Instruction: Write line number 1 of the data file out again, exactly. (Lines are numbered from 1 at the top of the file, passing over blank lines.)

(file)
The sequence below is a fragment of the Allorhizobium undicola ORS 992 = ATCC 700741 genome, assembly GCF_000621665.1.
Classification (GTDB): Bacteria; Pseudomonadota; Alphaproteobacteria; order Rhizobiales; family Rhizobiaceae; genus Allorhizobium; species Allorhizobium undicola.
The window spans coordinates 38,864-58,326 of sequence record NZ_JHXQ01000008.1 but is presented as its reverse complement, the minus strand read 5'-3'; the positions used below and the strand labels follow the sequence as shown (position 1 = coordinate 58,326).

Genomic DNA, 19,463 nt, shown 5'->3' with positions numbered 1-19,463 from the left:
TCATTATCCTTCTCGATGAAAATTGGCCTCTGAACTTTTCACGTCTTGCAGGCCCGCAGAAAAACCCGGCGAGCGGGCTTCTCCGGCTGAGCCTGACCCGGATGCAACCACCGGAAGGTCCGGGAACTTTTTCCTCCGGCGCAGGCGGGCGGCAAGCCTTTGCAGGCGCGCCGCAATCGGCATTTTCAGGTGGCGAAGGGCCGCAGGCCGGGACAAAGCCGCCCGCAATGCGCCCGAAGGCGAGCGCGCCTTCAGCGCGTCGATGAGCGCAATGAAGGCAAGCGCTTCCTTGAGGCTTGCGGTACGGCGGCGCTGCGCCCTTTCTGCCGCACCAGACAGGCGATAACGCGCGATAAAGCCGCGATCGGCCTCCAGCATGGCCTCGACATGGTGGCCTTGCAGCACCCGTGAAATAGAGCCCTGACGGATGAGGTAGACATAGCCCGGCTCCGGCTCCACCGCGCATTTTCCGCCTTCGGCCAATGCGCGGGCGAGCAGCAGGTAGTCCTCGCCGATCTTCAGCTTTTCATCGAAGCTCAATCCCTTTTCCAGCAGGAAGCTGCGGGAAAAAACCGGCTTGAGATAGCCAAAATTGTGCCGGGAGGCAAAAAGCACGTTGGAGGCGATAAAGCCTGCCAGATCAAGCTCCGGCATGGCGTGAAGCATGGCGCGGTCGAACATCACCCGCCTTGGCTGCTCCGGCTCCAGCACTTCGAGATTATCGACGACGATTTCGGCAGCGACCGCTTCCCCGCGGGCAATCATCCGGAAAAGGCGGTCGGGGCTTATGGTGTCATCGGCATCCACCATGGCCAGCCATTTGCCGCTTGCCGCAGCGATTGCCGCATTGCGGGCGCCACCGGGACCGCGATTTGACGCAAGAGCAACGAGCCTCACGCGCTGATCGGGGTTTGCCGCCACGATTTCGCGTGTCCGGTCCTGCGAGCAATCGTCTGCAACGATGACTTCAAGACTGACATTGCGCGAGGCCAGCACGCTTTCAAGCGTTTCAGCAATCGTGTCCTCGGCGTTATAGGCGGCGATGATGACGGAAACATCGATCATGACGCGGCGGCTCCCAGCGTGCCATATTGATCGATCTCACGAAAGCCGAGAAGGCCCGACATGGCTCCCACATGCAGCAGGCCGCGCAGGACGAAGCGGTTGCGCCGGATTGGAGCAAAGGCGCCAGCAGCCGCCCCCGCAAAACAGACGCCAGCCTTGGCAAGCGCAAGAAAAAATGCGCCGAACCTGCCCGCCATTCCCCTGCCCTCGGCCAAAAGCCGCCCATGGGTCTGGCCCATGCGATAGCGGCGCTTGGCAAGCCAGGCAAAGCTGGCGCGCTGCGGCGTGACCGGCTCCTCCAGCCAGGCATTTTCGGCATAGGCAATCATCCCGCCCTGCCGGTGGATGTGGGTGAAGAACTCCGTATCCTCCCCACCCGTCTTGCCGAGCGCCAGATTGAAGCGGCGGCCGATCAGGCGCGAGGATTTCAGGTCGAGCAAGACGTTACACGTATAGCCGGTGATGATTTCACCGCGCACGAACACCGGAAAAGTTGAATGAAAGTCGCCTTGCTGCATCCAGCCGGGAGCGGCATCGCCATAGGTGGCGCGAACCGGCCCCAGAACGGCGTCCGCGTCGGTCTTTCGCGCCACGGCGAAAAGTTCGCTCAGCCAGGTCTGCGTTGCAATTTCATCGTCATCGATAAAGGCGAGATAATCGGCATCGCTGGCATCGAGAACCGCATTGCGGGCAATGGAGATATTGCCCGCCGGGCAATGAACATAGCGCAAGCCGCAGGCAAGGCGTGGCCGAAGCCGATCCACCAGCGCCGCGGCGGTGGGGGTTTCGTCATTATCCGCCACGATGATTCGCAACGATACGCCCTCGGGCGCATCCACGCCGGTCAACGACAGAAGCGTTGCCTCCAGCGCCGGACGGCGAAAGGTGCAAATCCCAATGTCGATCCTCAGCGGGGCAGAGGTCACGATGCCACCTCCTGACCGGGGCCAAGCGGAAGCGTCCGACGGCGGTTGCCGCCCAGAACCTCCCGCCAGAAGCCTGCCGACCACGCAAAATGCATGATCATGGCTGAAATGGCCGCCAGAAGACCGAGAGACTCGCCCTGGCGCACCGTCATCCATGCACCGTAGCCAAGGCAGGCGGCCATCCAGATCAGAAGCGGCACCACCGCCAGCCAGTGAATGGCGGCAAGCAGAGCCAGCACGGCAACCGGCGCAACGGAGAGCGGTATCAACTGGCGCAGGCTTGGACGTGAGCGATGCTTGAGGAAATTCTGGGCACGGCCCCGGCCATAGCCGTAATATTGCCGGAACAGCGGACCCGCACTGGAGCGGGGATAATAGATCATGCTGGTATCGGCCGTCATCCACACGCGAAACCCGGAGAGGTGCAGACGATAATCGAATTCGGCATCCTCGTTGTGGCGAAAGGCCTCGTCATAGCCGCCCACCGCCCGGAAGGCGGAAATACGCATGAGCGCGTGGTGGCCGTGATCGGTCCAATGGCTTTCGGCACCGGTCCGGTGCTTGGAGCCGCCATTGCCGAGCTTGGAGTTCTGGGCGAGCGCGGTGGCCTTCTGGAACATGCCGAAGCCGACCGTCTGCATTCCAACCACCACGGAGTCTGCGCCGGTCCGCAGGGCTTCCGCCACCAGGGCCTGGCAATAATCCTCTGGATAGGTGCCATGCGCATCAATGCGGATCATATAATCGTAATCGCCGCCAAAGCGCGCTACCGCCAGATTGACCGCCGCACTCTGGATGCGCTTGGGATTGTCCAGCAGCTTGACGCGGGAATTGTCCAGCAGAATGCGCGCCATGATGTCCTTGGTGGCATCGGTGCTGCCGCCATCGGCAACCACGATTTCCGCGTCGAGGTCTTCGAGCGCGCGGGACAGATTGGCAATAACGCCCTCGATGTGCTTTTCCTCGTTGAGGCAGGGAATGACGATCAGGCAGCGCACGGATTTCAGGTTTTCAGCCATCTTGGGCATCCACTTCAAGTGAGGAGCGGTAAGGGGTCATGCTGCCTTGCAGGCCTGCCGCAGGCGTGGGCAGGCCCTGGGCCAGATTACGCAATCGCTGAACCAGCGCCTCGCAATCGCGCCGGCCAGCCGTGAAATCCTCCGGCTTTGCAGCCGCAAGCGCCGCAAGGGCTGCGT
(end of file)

The sequence below is a fragment of the Allorhizobium undicola ORS 992 = ATCC 700741 genome, assembly GCF_000621665.1.